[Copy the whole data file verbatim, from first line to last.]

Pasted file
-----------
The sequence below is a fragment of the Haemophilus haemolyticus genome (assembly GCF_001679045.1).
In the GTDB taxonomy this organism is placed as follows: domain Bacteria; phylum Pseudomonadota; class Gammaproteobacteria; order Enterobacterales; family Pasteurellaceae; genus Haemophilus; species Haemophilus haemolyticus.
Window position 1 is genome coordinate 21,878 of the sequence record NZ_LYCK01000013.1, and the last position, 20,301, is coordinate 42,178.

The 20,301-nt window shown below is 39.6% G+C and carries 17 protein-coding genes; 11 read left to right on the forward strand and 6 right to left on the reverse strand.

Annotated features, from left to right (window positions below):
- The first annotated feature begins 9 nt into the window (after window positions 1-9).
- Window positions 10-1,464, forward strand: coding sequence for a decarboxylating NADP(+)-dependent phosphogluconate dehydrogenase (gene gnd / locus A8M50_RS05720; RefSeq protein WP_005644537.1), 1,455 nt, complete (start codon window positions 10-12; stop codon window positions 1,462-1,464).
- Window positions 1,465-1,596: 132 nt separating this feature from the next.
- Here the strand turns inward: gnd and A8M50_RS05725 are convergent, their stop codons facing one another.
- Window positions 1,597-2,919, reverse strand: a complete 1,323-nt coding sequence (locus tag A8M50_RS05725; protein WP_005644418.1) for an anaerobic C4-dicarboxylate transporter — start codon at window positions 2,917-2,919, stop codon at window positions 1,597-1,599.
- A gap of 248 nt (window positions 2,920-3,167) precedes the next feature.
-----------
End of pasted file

The sequence below is a fragment of the Haemophilus haemolyticus genome (assembly GCF_001679045.1).
In the GTDB taxonomy this organism is placed as follows: domain Bacteria; phylum Pseudomonadota; class Gammaproteobacteria; order Enterobacterales; family Pasteurellaceae; genus Haemophilus; species Haemophilus haemolyticus.
Window position 1 is genome coordinate 21,878 of the sequence record NZ_LYCK01000013.1, and the last position, 20,301, is coordinate 42,178.

The 20,301-nt window shown below is 39.6% G+C and carries 17 protein-coding genes; 11 read left to right on the forward strand and 6 right to left on the reverse strand.

Annotated features, from left to right (window positions below):
- The first annotated feature begins 9 nt into the window (after window positions 1-9).
- Window positions 10-1,464, forward strand: coding sequence for a decarboxylating NADP(+)-dependent phosphogluconate dehydrogenase (gene gnd / locus A8M50_RS05720; RefSeq protein WP_005644537.1), 1,455 nt, complete (start codon window positions 10-12; stop codon window positions 1,462-1,464).
- Window positions 1,465-1,596: 132 nt separating this feature from the next.
- Here the strand turns inward: gnd and A8M50_RS05725 are convergent, their stop codons facing one another.
- Window positions 1,597-2,919, reverse strand: a complete 1,323-nt coding sequence (locus tag A8M50_RS05725; protein WP_005644418.1) for an anaerobic C4-dicarboxylate transporter — start codon at window positions 2,917-2,919, stop codon at window positions 1,597-1,599.
- A gap of 248 nt (window positions 2,920-3,167) precedes the next feature.